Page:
This young woman spoke for him, a commander of 150,000 troops, as calmly and fluidly as if she were discussing what her kindergartner likes to eat for breakfast. Both men seemed stunned, afraid to break her spell. It wasn’t about his leadership in two long and deadly wars -- it was about her shoulder.

What will happen next is anyone’s guess. Conspiracy theories about Benghazi abound.

In the end, they are just two charming, competitive, careerist-narcissists on their own private power trip. Viewed as a clandestine love affair, Petwell (the Brangelina-like moniker my friend Lisa Birnbach has given it) is the oldest story in the book. Except now the book is digital, and the world is one big angry interweb.

22 comments on "The General And The Showgirl".

  1. Catherine Wachs from Right Brain
    commented on: November 14, 2012 at 12:53 p.m.
    This is a perfect example of overreach by federal agencies. This is nothing more than a private, extra-marital affair. The only consequences should be for the families involved. The government has no right to pry into people's personal lives. If there was a criminal investigation, a permit for eavesdropping can be obtained from a judge 24/7.
  2. Rick Monihan from None
    commented on: November 14, 2012 at 1:11 p.m.
    This started as classic overreach, but has morphed into something quite different. I couldn't care about the sex or titillation. To me, this is the press selling a story. But not selling THE story. I have no idea if Benghazi plays a role, or the election, but there is more to this than meets the eye. What started as a simple woman who thought another woman was moving in on her 'man', has become a much larger situation. It's now clear Broadwell was in possession of information which, if she shouldn't have been in possession, she shouldn't have shared and did. So that's clearly a crime at some level. But more importantly, there is the timing - how long does an embattled Attorney General withhold information of such importance before it's deemed 'suspicious' that he's holding on to it at all? If this was just a bunch of oversexed boobs, I'd not care a whit about all this and I'd say the FBI went way overboard. Clearly they stumbled on to something they weren't intended to stumble on to, and it's not just sex. But I doubt we'll ever get to know what it is.
  3. Jonathan Hutter from Garrand
    commented on: November 14, 2012 at 1:45 p.m.
    These days, at the top levels, the actual commission of a crime is less important than the perception of capability, expertise and good judgement. The parties involved here developed swollen egos (perhaps other things too) by their proximity to or possession of power. Their behavior was not in keeping with the expectations required of their positions. How it was found out is a happy accident. More importantly, what do we think is going to happen on next week's episode? Does Don, seeing these reports, go back after the military accounts that he's excused himself from because of his past? Will Joan once again offer herself to a willing general? Does her background as the ex-wife of a military doctor play into the equation? Does her position as partner change the whole relationship with the general? Perhaps the general in fact is looking for a job post-military service, and sees Joan as a way into the business. SCDH now opens a lobbying division in DC with this general and Joan as the general managers?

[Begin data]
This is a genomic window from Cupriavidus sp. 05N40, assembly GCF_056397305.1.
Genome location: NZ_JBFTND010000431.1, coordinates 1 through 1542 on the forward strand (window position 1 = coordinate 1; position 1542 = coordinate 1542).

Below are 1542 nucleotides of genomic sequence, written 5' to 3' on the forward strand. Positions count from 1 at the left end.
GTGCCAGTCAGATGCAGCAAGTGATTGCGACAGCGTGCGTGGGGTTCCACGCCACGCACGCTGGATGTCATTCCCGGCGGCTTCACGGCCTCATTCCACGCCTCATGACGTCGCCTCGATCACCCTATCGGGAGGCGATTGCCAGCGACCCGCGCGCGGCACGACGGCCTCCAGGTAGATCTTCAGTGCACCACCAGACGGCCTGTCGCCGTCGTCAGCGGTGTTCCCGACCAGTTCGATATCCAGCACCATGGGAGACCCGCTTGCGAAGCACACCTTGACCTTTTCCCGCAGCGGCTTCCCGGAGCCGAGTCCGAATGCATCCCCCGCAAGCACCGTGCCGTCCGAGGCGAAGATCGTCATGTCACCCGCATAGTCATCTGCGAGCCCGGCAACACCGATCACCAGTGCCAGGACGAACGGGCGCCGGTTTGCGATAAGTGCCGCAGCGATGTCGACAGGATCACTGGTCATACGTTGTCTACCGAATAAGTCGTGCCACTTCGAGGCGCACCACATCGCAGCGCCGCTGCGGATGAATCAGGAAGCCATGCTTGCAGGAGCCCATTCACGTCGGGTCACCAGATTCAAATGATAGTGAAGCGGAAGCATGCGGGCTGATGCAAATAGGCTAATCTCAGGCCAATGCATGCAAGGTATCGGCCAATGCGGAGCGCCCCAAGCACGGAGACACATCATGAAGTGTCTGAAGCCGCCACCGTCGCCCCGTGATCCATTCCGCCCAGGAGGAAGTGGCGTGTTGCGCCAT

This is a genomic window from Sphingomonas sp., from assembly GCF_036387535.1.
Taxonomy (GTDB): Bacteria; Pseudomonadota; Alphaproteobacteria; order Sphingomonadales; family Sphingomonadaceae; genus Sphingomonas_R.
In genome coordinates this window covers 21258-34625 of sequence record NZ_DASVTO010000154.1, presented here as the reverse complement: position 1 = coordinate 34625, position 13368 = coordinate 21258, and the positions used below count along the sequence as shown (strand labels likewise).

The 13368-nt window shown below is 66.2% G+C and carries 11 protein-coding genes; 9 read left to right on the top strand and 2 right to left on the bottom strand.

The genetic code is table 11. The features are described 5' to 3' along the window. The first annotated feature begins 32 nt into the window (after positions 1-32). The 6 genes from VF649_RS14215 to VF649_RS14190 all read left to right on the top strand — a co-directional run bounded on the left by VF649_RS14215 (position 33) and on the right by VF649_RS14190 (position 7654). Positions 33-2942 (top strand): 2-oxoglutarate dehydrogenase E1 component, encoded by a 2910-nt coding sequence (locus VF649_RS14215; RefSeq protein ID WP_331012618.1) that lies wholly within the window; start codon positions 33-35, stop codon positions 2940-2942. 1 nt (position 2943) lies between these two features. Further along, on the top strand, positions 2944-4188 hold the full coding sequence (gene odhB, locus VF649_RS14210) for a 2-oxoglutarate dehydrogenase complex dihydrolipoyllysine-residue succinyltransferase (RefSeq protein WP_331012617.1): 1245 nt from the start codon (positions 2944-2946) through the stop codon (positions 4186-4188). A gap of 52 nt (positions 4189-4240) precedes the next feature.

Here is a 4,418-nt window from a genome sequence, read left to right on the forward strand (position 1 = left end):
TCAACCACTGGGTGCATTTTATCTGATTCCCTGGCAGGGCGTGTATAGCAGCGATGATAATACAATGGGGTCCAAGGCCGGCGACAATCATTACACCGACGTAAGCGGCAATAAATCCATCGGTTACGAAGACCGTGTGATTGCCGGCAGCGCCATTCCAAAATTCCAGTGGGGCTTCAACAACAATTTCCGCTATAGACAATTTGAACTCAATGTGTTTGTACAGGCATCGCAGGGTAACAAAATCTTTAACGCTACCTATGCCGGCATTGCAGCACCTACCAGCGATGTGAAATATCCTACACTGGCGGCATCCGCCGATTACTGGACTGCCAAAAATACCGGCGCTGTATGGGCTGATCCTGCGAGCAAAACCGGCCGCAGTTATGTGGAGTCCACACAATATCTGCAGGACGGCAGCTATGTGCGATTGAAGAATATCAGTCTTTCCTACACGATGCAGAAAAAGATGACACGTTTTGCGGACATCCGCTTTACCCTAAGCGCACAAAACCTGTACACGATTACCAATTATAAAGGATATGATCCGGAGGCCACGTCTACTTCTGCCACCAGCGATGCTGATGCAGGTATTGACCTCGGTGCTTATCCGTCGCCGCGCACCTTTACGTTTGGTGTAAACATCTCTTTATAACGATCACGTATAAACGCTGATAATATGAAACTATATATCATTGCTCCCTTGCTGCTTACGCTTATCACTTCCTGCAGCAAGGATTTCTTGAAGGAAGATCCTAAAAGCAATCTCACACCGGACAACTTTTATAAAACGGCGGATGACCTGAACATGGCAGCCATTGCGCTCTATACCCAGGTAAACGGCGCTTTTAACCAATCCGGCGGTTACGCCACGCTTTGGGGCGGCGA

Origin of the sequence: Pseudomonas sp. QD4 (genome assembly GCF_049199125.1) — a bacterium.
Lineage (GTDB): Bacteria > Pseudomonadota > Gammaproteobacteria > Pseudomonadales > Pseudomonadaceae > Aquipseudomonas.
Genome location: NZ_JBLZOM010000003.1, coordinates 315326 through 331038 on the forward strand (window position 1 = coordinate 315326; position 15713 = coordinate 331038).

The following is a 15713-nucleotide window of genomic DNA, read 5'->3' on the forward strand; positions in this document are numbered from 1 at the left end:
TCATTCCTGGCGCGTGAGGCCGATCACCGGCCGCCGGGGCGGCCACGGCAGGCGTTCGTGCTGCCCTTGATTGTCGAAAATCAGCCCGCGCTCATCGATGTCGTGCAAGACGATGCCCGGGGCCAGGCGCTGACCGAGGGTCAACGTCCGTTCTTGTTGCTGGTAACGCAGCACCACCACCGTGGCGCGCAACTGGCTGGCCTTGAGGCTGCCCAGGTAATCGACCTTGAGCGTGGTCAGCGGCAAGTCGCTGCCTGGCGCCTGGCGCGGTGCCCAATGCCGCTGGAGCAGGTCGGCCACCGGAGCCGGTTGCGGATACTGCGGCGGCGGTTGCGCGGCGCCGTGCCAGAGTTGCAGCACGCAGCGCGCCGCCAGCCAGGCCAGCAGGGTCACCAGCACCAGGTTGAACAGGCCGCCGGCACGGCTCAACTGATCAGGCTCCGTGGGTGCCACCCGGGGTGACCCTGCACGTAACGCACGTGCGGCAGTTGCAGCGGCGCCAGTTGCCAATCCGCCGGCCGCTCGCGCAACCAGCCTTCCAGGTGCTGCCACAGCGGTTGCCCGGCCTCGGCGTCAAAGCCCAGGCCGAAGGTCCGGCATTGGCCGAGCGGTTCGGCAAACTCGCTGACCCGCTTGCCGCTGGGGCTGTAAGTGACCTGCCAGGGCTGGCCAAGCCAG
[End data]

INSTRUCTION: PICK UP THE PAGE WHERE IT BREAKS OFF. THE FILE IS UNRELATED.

4. Nina Lentini from MediaPost Communications
    commented on: November 14, 2012 at 3:34 p.m.
    Here's my two cents. Jill Kelley, up to her ears in debt, throws herself into the public limelight in order to become an instant celebrity who will, this time next year, be rich.
  5. Jonathan Hutter from Garrand
    commented on: November 14, 2012 at 5:18 p.m.
    After she becomes rich (again) maybe she divorces her doctor husband and she and Jon Hamm become an item.
  6. Barbara Lippert from mediapost.com
    commented on: November 14, 2012 at 6:01 p.m.
    I agree that it was FBI overreach-- they were the gang that couldn't shoot straight, including an operative who sent shirtless photos of himself to Jill,( who is very much what Nina said and apparently collects Generals for her power fetish) He was then taken off the case. But apparently General Allen called him in the first place when Kelley complained. Weird that Paula was told to bring it down a notch when she did not dress modestly in the mideast, and then told the same thing to Jill, in an anonymous email. Meanwhile, the deaths and attacks continue.
  7. Tom Scharre from The Hunch Fund
    commented on: November 14, 2012 at 8:26 p.m.
    After all this talk of the War On Women, it turns out the real threat is Women On Warriors.
  8. Barbara Lippert from mediapost.com